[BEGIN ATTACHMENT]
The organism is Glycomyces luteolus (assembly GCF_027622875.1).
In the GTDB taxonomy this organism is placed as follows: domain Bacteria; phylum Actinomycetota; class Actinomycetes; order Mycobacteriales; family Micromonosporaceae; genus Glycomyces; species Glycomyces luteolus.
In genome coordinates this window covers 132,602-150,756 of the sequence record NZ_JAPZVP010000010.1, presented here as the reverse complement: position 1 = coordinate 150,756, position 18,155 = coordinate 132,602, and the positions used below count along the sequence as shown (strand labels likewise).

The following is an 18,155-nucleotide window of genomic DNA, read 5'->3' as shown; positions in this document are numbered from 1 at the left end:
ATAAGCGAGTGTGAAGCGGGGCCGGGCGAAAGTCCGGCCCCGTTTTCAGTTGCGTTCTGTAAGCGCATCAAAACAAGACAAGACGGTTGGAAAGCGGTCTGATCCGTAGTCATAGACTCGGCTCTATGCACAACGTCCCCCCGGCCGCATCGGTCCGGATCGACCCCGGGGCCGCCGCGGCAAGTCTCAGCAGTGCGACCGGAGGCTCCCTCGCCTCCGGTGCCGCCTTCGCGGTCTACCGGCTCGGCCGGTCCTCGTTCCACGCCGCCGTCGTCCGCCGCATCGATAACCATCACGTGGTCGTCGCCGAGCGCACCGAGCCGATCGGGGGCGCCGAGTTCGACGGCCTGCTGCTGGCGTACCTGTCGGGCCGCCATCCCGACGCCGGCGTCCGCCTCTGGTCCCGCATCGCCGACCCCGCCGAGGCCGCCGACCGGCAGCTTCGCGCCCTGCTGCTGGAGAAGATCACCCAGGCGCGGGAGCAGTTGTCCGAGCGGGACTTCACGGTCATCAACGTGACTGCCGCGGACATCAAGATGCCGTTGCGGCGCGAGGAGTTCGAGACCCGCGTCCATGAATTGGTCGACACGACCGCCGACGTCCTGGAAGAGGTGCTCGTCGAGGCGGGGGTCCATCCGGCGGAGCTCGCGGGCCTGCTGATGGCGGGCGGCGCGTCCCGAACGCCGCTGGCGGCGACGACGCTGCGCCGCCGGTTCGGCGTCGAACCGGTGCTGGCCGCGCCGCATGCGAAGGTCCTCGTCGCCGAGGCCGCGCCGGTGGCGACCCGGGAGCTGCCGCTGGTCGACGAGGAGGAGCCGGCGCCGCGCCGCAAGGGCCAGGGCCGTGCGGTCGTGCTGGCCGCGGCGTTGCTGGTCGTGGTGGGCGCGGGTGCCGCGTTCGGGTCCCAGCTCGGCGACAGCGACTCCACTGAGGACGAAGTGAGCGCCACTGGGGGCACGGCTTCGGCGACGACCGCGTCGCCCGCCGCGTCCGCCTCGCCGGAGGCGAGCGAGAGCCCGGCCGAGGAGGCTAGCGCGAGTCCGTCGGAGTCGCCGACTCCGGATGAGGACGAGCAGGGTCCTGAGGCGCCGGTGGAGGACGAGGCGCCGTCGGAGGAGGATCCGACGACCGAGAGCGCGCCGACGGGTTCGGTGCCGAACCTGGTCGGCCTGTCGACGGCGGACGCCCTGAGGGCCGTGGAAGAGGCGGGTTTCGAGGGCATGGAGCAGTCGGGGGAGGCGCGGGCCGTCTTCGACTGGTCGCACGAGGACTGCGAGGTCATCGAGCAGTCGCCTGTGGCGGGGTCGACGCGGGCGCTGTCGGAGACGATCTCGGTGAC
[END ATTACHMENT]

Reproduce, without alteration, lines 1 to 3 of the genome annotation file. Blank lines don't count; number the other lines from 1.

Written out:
The organism is Glycomyces luteolus (assembly GCF_027622875.1).
In the GTDB taxonomy this organism is placed as follows: domain Bacteria; phylum Actinomycetota; class Actinomycetes; order Mycobacteriales; family Micromonosporaceae; genus Glycomyces; species Glycomyces luteolus.
In genome coordinates this window covers 132,602-150,756 of the sequence record NZ_JAPZVP010000010.1, presented here as the reverse complement: position 1 = coordinate 150,756, position 18,155 = coordinate 132,602, and the positions used below count along the sequence as shown (strand labels likewise).